fbpx

Switching to telehealth amid COVID19

As we know, the American Society for Reproductive Medicine has issued interim guidelines regarding management of patients during the current COVID19 crisis.

One of their key recommendations was to minimize in-person interactions and increase utilisation of telehealth.

Telehealth is defined as the distribution of health-related services and information via electronic information and telecommunication technologies. It allows long-distance patient and clinician contact, care, advice, reminders, education, intervention, monitoring and remote admissions. It is often used interchangeably with the word telemedicine, although strictly speaking telemedicine is limited to remote diagnostic/clinical services.

In addition to remote diagnostic and clinical services, telehealth, according to the United States Department of Health and Human Services, includes:

  • non-clinical services
  • provider training
  • administrative meetings
  • continuing medical education.

Provision of telehealth

Delivery of telehealth services can come within four distinct domains:

  • live video (synchronous)
  • store-and-forward (asynchronous)
  • remote patient monitoring
  • mobile health.

Live video

Generally, this takes the form of livestreaming and examples might include:

personal video consultations between a healthcare professional and a patient and/or web conferences between healthcare providers at different locations to discuss the patient.

Store-and-forward

In the sense of telehealth this refers to items like videos, for instance: self-help videos for patients that can be stored remotely and accessed at will.

Remote patient monitoring (RPM)

This is a technology to enable monitoring of patients outside of conventional clinical settings, such as in the home or in a remote area. It can be particularly useful when patients are managing complex self-care processes such as home haemodialysis. Real time remote monitoring and trend analysis of physiological parameters enables the healthcare provider to keep an eye on things and spot issues early on without the need to be physically present.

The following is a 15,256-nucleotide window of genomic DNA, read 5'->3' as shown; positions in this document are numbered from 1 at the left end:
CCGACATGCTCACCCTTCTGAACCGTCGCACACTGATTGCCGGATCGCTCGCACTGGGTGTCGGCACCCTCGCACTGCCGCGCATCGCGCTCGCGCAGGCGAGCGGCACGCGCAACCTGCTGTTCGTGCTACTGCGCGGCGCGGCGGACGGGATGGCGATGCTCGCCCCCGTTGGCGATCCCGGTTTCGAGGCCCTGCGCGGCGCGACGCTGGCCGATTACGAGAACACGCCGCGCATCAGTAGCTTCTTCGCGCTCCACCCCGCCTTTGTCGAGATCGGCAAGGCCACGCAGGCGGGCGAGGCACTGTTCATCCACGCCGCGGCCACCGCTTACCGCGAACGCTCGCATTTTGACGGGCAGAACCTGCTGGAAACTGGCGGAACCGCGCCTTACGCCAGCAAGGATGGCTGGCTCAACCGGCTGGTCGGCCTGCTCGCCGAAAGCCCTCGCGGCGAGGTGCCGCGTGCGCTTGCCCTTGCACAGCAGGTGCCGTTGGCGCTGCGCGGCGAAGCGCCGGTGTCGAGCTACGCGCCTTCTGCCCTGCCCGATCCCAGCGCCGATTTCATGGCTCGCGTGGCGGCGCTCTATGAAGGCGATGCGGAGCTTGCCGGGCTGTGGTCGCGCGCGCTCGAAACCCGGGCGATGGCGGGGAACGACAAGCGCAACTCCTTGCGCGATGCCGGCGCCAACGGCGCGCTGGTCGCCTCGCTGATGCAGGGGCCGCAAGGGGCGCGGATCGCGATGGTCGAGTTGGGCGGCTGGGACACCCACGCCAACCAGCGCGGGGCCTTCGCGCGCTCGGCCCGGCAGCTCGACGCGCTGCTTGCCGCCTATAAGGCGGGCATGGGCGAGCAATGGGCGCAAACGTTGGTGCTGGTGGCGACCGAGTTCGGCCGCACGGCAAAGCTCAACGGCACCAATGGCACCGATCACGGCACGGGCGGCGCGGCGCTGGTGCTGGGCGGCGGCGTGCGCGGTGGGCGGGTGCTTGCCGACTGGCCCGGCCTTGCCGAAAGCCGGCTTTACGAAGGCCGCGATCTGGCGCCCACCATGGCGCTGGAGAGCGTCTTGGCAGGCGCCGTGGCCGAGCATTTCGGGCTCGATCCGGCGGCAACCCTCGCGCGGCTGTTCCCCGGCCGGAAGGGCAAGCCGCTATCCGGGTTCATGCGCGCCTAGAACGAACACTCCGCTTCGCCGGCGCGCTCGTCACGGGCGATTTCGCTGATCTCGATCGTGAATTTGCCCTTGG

Most RPM technologies follow a general architecture that consists of four components:

  • Sensors on a device that is enabled by wireless communications to measure physiological parameters. More and more devices are now compatible with smartphones ,like the FitBit and Apple watches
  • Local data storage at patients’ site that interfaces between sensors and other centralized data repository and/or healthcare providers. e.g. this might be as simple as a standard smartphone
  • Centralised repository to store data sent from sensors, local data storage, diagnostic applications, and/or healthcare providers. e.g. dedicated server space at the clinic
  • Diagnostic application software that develops treatment recommendations and intervention alerts based on the analysis of collected data. However, this is not an essential component so long as a healthcare professional monitors and interprets the data.

Mobile health

This is the practice of medicine and public health supported by mobile devices. The term is most commonly used in reference to using mobile communication devices, such as mobile phones, tablets and laptop computers.

Case study

A recent study of a remote patient monitoring solution for infertility demonstrated that for appropriately screened patients who had been seeking In-Vitro Fertilization (IVF) treatment, a six-month remote monitoring program had the same pregnancy rate as a cycle of IVF1.

The remote patient monitoring product and service used had a cost-per-patient of $800, compared to the average cost of a cycle of IVF of $15,000, suggesting a 95% reduction in the cost of care for the same outcome.